The zinc-finger transcription factor INSM1 is expressed during embryo development and interacts with the Cbl-associated protein.

Experimental Medicine Section, Oral Infection and Immunity Branch, National Institute of Dental and Craniofacial Research, National Institutes of Health, Bethesda, Maryland, 20892-4322, USA.
Here we describe the isolation and characterization of the mouse homolog of the human zinc-finger transcription factor INSM1 (IA-1) and identify an interacting protein. A 2.9-kb cDNA with an open reading frame of 1563 nucleotides, corresponding to a translated protein of 521 amino acids, was isolated from a mouse beta TC-1 cDNA library. Mouse INSM1 was found to be 86% identical to human INSM1 and both proteins contain proline-rich regions and multiple zinc-finger DNA-binding motifs. Sequencing of mouse Insm1 genomic DNA revealed that it is an intronless gene. Chromosomal mapping localized Insm1 to chromosome 2. Northern blot analysis showed that mouse Insm1 expression begins at 10.5 days in the embryo, decreases after 13.5 days, and is barely detected at 18.5 days. In mouse brain, Insm1 is strongly expressed for 2 weeks after birth but shows little or no expression thereafter. Transfection of cells with GFP-tagged INSM1 revealed that INSM1 is expressed exclusively in the nucleus. We identified proteins that interacted with INSM1 by the yeast two-hybrid system and the binding of one of them, Cbl-associated protein (CAP), to INSM1 was confirmed by in vitro pull-down experiments, nuclear colocalization, and co-immunoprecipitation assays. Further studies showed that both INSM1 and CAP proteins were present in the nucleus of insulinoma cells and that endogenous INSM1 protein was co-precipitated with antibody to CAP. These findings raise the possibility that during embryo development CAP may enter the nucleus through its own nuclear localization signal or by binding to INSM1.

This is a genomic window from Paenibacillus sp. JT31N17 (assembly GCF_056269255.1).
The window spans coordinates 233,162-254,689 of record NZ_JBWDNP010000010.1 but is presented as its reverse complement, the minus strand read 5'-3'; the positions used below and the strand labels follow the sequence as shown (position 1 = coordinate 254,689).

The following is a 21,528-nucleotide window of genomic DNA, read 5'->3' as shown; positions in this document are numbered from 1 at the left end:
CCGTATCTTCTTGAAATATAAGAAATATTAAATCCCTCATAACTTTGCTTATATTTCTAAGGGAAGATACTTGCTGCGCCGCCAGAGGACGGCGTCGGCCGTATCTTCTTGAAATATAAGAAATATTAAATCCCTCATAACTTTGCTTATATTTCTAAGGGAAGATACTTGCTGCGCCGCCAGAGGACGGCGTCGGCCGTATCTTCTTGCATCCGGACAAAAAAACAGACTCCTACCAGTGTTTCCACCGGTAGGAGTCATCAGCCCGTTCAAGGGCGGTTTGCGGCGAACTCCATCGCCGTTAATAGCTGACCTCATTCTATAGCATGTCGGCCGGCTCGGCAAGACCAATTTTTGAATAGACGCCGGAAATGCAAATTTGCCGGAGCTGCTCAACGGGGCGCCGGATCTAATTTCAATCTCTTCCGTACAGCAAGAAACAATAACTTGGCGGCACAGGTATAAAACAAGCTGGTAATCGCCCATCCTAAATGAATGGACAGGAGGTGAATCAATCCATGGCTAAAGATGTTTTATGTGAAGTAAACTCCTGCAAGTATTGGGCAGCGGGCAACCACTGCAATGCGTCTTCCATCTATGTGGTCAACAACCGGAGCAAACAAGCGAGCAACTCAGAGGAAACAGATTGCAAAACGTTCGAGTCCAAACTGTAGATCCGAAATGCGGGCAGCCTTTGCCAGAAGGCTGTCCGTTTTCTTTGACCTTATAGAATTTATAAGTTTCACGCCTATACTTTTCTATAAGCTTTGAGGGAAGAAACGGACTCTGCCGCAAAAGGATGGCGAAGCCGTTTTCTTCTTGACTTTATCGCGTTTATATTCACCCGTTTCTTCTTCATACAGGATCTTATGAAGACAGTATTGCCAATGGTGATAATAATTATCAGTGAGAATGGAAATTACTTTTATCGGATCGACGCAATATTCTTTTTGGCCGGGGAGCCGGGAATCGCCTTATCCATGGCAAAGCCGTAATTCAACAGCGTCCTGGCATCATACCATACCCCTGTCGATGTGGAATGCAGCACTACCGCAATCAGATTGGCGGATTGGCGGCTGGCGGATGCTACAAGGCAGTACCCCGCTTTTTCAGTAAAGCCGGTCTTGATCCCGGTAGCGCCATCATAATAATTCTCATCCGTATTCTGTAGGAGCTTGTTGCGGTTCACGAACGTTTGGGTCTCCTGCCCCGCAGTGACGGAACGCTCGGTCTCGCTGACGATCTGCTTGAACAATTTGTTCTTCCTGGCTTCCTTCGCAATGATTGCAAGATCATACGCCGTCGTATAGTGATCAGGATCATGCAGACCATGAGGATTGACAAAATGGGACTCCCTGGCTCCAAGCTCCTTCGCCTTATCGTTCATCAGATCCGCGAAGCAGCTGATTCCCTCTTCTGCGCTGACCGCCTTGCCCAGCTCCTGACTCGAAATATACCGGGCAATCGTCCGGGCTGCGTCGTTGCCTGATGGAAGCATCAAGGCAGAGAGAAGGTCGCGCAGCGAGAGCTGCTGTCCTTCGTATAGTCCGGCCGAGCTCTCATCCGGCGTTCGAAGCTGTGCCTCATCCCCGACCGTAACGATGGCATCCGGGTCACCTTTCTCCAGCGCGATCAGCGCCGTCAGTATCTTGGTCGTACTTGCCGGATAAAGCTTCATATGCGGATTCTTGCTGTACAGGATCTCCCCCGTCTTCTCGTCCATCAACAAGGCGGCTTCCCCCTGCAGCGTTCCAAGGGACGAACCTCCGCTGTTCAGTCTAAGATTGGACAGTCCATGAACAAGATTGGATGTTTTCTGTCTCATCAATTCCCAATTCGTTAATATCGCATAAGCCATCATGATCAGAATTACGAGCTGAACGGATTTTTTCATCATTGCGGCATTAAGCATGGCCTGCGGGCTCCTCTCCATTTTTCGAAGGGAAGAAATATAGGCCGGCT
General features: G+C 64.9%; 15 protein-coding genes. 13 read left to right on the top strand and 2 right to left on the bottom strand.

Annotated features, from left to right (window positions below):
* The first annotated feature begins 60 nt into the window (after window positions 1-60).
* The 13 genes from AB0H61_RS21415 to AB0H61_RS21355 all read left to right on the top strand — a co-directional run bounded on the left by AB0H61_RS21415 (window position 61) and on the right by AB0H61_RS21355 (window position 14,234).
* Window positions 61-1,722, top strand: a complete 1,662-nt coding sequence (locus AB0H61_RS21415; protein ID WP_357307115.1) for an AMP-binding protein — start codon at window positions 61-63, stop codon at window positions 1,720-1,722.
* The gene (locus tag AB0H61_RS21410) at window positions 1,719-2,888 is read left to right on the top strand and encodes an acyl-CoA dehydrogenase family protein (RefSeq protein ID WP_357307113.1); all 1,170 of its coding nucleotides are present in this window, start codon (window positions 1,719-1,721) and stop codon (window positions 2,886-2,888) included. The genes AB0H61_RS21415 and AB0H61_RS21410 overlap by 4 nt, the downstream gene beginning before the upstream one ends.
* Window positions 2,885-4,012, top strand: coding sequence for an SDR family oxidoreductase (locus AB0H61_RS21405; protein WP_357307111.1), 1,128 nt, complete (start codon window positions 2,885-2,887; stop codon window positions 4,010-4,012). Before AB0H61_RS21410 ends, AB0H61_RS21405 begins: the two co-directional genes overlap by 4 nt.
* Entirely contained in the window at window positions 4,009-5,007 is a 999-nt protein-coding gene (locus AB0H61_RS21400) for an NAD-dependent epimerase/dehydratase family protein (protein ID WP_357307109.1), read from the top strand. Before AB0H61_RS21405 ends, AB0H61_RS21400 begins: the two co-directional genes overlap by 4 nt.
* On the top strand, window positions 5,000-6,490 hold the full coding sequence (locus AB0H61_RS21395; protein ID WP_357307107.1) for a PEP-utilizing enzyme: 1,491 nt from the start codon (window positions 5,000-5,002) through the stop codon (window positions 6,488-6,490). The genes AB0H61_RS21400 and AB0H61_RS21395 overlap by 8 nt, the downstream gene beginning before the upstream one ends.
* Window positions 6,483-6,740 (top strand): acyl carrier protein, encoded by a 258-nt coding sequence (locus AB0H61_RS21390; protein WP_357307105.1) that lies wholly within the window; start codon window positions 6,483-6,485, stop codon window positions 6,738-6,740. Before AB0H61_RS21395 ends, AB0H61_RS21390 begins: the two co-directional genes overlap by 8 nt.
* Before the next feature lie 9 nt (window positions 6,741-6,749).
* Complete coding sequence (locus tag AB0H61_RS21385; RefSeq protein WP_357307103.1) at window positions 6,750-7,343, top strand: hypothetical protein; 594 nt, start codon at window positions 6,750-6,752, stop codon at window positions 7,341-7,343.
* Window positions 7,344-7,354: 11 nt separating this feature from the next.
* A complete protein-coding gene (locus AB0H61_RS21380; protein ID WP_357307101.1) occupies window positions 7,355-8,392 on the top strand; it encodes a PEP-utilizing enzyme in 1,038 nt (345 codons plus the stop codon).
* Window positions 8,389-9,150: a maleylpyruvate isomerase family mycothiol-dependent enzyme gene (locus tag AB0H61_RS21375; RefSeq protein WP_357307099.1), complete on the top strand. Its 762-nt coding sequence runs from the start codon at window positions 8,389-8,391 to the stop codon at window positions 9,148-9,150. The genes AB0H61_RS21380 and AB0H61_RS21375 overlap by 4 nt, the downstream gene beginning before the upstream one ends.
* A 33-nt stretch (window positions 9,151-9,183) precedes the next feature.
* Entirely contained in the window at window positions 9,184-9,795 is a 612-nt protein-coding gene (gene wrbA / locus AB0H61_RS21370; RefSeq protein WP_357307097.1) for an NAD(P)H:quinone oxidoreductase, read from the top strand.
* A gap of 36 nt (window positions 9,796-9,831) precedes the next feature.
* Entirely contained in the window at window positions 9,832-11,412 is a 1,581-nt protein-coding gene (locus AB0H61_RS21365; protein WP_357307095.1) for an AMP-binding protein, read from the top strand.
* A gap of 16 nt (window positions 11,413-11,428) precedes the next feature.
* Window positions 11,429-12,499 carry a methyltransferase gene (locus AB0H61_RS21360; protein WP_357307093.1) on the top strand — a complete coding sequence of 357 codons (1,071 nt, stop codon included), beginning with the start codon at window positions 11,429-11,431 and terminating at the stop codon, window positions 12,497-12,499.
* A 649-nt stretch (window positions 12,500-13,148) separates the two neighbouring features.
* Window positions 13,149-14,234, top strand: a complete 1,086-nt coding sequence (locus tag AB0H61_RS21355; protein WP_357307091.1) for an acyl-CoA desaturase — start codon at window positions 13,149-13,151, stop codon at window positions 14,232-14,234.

Mesh Terms:
Amino Acid Sequence, Animals, Base Sequence, Chromosome Mapping, Cytoskeletal Proteins, DNA, DNA-Binding Proteins, Genes, Dominant, Introns, Mice, Molecular Sequence Data, Nuclear Proteins, Precipitin Tests, Transcription Factors, Two-Hybrid System Techniques, Zinc Fingers
Genomics Jul. 01, 2002; 80(1);54-61 [PUBMED:12079283]
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